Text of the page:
The Problem with Technical Data Sheets?

Every new car that you buy comes with an owner’s manual that gives specific information about the car. The exact amount of air to put in the tires in the summer or winter, when and how to change the oil, and what oil should be used. They are very complete, and I have always found any information I needed for my car in the owner’s manual. And, best of all they are included with the price of the car. However, the Technical Data Sheets (TDS) from the ink manufacturers are severely lacking in factual detail.

Bill Hood, ASDPT Fellow

Typical manufacturer’s recommendations for ink.

As most screenprinters know, searching for a better way of using ink in the manufacturer’s Product Information Bulletin (PIB) or Technical Data Sheet (TDS) is never really helpful. It should not be this way. The ink manufacturer tested the ink and knows the exact variables used in the testing that achieved the best results. But, this information is never included in the PIB or TDS.

Most manufacturers will specify a range of mesh counts that a particular ink can print thorough, such as 86 to 305-in (34 to 120cm) mesh, but they never specify a thread diameter. The screenmaker searching for an answer only wants to know which mesh will give the best results. Presented with a range of 45 unique mesh counts across 135 thread diameters and 19 Newtons of levels of tension levels is not an answer and does not solve the problem.

The manufacturer in specifying a mesh count, surely understands that the tension level of the mesh changes the size of the mesh opening and the way in which ink will pass through the opening and give the best results. It would be better to actually specify a particular mesh opening size in microns and the volume of the mesh opening, which provides some concrete information as to what works best.

In the PIB or TDS under the stencil, the screenmaker is told that he can use either capillary film or liquid emulsion but is not told a particular emulsion over mesh ratio, which would narrow down the particular thickness of the capillary film or stencil thickness that would provide.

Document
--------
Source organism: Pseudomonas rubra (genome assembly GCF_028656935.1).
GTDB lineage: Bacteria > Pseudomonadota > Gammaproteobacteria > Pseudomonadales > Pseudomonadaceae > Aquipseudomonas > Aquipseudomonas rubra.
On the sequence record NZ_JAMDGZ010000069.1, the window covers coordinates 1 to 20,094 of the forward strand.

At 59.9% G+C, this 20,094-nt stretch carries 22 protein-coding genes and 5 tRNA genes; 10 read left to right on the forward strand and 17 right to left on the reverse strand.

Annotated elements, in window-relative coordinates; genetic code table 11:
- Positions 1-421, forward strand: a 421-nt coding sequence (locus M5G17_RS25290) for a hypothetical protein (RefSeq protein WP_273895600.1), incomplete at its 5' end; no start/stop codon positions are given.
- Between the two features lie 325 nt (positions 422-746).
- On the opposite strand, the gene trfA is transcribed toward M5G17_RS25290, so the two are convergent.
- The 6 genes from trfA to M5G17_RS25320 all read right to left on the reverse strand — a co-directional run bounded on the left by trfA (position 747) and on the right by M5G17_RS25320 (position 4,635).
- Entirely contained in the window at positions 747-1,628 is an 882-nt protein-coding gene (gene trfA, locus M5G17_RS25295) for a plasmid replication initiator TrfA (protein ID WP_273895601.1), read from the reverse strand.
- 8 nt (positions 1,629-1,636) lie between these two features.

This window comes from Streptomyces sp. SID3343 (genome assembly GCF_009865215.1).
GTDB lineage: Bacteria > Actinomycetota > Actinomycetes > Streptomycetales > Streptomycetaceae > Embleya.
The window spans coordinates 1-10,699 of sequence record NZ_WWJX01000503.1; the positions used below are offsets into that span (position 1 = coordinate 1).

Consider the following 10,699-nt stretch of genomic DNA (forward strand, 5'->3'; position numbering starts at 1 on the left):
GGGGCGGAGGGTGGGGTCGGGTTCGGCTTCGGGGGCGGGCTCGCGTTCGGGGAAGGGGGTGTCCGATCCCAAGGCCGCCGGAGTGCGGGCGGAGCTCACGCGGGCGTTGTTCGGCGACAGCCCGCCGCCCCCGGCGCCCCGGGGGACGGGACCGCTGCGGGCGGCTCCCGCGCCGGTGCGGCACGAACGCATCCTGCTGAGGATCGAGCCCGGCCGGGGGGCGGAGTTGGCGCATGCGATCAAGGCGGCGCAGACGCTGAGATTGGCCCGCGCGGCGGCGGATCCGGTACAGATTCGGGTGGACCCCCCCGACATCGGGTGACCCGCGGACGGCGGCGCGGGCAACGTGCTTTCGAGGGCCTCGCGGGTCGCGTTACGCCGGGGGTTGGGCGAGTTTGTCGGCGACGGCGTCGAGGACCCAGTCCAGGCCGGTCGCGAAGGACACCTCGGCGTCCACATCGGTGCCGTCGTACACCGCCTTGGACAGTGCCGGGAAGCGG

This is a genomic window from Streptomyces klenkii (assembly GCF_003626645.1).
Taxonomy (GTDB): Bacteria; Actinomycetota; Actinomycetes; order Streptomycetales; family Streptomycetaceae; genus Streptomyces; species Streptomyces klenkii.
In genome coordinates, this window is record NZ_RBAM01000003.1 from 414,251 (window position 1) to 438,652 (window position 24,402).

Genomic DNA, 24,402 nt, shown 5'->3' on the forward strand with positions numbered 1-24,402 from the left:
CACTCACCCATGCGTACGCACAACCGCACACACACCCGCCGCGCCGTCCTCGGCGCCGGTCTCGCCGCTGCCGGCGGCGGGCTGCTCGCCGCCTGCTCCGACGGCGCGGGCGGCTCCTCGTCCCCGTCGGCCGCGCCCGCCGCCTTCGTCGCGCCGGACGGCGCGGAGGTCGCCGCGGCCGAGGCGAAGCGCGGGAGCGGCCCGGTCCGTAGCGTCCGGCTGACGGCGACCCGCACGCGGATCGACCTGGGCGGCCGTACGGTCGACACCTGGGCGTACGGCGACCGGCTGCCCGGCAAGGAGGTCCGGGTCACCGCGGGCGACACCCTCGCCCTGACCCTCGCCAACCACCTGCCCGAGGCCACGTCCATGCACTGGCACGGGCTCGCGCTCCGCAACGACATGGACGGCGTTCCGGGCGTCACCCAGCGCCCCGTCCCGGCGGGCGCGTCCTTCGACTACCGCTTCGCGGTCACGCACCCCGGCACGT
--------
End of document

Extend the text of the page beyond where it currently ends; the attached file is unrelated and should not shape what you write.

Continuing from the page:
Under squeegee, they may only recommend a “square” blade and sometimes, which is not really helpful. The printer needs to know what Shore A hardness of squeegee, the free length of the squeegee, the angle, pressure, and speed that will give the best results of the ink.

Let’s talk about a specific type of ink – white ink for printing on cotton fabric. Supposedly the manufacturer tested the ink before putting it on the market. And, they most likely tested it on different configurations of mesh counts and colors of fabric. They know that when they tested the white ink on black cotton using a 305-in (120cm) mesh, it printed well, as they state in their literature that it will print through this particular mesh.

Let’s assume for a moment that their testing was done on a 305-in (120cm) mesh, that had a 31-µm thread, was a plain weave, tensioned to 24N/cm2, the mesh opening was 57-µm, the fabric thickness was 48-µm, and they had an emulsion-over-mesh ratio of 8-percent. However, if a printer attempted to print the same white ink through his 305-in (120cm) mesh that had a 40-µm thread, the ink volume would be reduced from 19 to 13 producing far different results than that of the manufacturer.

If the manufacturer provided the actual technical data that was used to achieve the results in the manufacturer’s testing, the screenmaker could come very close, if not exact, in preparing a stencil that would duplicate the test results.

The manufacturer also knows the exact variables of the fill blade, squeegee, and print technique that they used in their testing. The press operator would save hours of testing the parameters on his press. The PIBs and TDSs do not contain enough information to bring you any closer to success.

Until the ink manufacturers decide to begin sharing their actual test results, screenprinters will simply move on to another ink, and the manufacturers will have not only lost a revenue stream from a screenprinter, but their brand recognition is reduced because word-of-mouth has always, and will continue to be, the best advertising.

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